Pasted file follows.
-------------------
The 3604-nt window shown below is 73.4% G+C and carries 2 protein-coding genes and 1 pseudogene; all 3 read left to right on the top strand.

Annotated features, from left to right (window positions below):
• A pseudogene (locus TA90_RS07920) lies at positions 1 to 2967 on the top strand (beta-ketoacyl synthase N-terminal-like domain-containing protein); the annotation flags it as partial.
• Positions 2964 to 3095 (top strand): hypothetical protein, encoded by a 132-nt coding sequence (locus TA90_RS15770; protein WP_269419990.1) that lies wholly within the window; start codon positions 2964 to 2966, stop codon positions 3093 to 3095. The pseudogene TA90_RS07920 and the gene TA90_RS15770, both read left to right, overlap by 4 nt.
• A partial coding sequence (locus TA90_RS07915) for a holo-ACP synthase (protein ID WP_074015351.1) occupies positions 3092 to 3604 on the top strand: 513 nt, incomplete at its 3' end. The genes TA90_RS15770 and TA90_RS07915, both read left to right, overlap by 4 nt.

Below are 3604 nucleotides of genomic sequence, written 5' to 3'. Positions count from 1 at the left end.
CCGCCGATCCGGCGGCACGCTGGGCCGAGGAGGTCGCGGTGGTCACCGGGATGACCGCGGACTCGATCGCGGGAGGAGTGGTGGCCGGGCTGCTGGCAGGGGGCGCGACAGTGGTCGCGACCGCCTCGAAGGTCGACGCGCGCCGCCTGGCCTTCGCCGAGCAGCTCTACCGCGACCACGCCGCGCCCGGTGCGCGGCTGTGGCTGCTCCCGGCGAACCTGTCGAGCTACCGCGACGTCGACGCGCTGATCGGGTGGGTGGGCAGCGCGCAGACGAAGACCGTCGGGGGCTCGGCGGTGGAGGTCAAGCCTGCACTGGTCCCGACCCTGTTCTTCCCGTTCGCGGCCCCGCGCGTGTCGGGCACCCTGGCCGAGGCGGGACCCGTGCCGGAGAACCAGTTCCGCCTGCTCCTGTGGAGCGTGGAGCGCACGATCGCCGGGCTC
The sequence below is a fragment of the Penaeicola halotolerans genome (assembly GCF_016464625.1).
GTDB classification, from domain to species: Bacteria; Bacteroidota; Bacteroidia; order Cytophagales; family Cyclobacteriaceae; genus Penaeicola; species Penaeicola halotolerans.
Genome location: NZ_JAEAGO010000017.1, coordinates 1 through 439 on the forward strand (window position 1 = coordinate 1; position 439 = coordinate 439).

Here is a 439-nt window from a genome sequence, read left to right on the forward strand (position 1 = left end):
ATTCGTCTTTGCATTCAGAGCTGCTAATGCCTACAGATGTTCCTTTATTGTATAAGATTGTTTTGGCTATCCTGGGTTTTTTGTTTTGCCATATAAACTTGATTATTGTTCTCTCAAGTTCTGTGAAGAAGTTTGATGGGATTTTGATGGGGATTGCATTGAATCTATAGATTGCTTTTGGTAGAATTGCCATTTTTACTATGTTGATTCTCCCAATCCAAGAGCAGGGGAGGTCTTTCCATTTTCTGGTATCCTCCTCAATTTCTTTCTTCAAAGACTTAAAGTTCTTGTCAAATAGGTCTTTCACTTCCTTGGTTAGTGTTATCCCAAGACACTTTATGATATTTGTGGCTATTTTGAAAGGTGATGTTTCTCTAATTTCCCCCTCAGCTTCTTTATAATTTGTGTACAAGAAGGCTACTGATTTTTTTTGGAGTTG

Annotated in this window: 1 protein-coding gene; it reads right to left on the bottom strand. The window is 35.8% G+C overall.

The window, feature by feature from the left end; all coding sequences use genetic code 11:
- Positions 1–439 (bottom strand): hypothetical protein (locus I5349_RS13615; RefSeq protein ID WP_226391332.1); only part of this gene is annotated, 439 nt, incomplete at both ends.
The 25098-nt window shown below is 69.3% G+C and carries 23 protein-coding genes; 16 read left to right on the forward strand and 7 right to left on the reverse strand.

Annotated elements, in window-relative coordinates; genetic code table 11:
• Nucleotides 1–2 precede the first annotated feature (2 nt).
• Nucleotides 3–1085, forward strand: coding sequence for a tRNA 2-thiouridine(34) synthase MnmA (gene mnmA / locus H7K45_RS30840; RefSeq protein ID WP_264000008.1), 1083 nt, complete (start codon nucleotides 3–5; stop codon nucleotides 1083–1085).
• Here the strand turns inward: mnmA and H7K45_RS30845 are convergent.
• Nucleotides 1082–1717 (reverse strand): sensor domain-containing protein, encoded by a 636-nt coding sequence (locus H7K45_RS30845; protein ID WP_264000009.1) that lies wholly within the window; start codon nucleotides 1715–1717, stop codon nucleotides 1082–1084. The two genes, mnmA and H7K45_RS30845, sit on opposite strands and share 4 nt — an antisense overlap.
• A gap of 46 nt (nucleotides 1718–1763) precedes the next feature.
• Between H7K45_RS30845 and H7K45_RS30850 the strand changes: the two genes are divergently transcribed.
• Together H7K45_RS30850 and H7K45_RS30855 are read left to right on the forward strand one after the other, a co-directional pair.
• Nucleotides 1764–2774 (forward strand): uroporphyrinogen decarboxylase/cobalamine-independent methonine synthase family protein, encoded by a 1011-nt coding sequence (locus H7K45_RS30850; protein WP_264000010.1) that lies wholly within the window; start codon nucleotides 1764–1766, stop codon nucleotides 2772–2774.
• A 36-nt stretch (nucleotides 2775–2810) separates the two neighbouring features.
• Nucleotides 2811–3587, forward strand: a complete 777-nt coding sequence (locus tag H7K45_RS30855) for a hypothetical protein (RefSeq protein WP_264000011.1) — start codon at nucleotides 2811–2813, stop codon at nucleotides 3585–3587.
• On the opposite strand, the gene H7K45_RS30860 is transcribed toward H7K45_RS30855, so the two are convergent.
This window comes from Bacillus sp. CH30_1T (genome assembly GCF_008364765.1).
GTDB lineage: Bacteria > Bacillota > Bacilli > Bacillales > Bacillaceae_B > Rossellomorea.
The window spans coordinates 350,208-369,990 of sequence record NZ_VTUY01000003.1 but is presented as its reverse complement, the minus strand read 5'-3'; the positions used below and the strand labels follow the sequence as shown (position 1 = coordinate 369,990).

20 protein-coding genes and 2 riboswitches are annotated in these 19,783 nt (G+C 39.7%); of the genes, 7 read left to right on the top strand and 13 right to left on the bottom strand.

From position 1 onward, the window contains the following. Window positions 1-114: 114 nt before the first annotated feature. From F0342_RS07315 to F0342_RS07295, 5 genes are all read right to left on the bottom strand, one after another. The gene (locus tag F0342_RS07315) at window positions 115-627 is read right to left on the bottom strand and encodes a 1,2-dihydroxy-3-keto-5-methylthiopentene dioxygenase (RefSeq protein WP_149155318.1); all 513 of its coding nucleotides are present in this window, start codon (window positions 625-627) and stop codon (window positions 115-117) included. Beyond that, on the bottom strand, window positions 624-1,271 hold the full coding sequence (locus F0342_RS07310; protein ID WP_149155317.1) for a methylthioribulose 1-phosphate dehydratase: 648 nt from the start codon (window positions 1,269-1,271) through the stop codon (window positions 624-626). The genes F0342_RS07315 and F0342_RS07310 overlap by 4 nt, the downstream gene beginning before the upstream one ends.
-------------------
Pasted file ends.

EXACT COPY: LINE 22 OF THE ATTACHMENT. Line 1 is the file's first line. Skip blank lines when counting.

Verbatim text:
• A gap of 46 nt (nucleotides 1718–1763) precedes the next feature.